Sri Lankan police officers clear the road as an ambulance drives through carrying people injured in the blasts in Colombo. [Eranga Jayawardena-AP Photo]

A number of countries have expressed shock and condemnation over the deadly blasts in churches and hotels in Sri Lanka that have left more than 150 people dead and hundreds of others wounded.

Tens of foreign nationals were feared to have been killed in the near-simultaneous blasts, which targetted Catholic church worshippers on Easter Sunday as well as luxury hotels in the heart of the capital Colombo.

A hospital source in Colombo told AFP news agency that American, British and Dutch citizens were among those killed in the six blasts, without giving their details.

India’s Prime Minister Narendra Modi condemned the “horrific blasts” and said his country stands with the people of Sri Lanka.

“Strongly condemn the horrific blasts in Sri Lanka. There is no place for such barbarism in our region. India stands in solidarity with the people of Sri Lanka. My thoughts are with the bereaved families and prayers with the injured,” Modi posted on Twitter.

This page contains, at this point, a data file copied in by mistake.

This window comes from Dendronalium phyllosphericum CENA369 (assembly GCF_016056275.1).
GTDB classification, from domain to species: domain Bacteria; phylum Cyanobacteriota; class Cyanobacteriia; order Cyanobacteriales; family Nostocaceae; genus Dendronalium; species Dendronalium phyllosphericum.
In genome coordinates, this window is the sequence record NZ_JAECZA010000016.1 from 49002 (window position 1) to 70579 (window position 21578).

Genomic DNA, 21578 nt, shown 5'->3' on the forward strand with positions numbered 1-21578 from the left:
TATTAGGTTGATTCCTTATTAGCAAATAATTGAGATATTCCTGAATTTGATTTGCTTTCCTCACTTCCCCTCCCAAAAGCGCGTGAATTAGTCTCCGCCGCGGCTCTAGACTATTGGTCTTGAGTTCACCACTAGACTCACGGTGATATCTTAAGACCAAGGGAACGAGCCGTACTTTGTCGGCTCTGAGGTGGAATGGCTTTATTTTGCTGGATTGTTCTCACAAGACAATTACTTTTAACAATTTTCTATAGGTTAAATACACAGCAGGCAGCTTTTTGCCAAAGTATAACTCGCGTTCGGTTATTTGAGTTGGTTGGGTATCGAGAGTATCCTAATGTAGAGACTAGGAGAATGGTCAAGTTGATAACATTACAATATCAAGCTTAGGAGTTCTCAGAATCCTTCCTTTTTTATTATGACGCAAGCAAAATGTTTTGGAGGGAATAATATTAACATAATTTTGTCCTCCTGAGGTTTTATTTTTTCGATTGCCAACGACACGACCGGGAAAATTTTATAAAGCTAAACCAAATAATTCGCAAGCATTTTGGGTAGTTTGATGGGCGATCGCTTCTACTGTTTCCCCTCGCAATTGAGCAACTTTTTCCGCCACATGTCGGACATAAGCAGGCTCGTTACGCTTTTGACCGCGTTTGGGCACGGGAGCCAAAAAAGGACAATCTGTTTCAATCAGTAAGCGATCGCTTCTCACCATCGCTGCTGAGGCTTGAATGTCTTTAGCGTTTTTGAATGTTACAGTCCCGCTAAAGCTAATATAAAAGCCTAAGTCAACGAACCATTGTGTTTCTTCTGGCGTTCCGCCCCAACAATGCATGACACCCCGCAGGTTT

German Chancellor Angel Merkel said: “Terrorism, religious hatred and intolerance cannot be allowed to win.”

“We’re horrified by the news that Christians in Sri Lanka were attacked and killed during Easter services,” wrote Merkel’s spokesperson on Twitter. “We mourn them and pray for the injured and their family members.”

The German Foreign Office’s crisis reaction centre wrote that the situation in Sri Lanka was unclear and that it was trying to determine whether German nationals were affected by the attacks.

Turkish President Recep Tayyip Erdogan called the attacks “an assault on all of humanity”.

The Turkish foreign minister also condemned the deadly attacks, which broke a nearly 10-year lull in major attacks since the end of the civil war in the South Asian island nation.

Sri Lankan security forces in 2009 defeated Tamil Tiger rebels who had fought to create an independent homeland for the country’s ethnic minority Tamils.

Out of Sri Lanka’s total population of around 22 million, 70 percent are Buddhist, 12.6 percent Hindu, 9.7 percent Muslim and 7.6 percent Christian, according to the country’s 2012 census.

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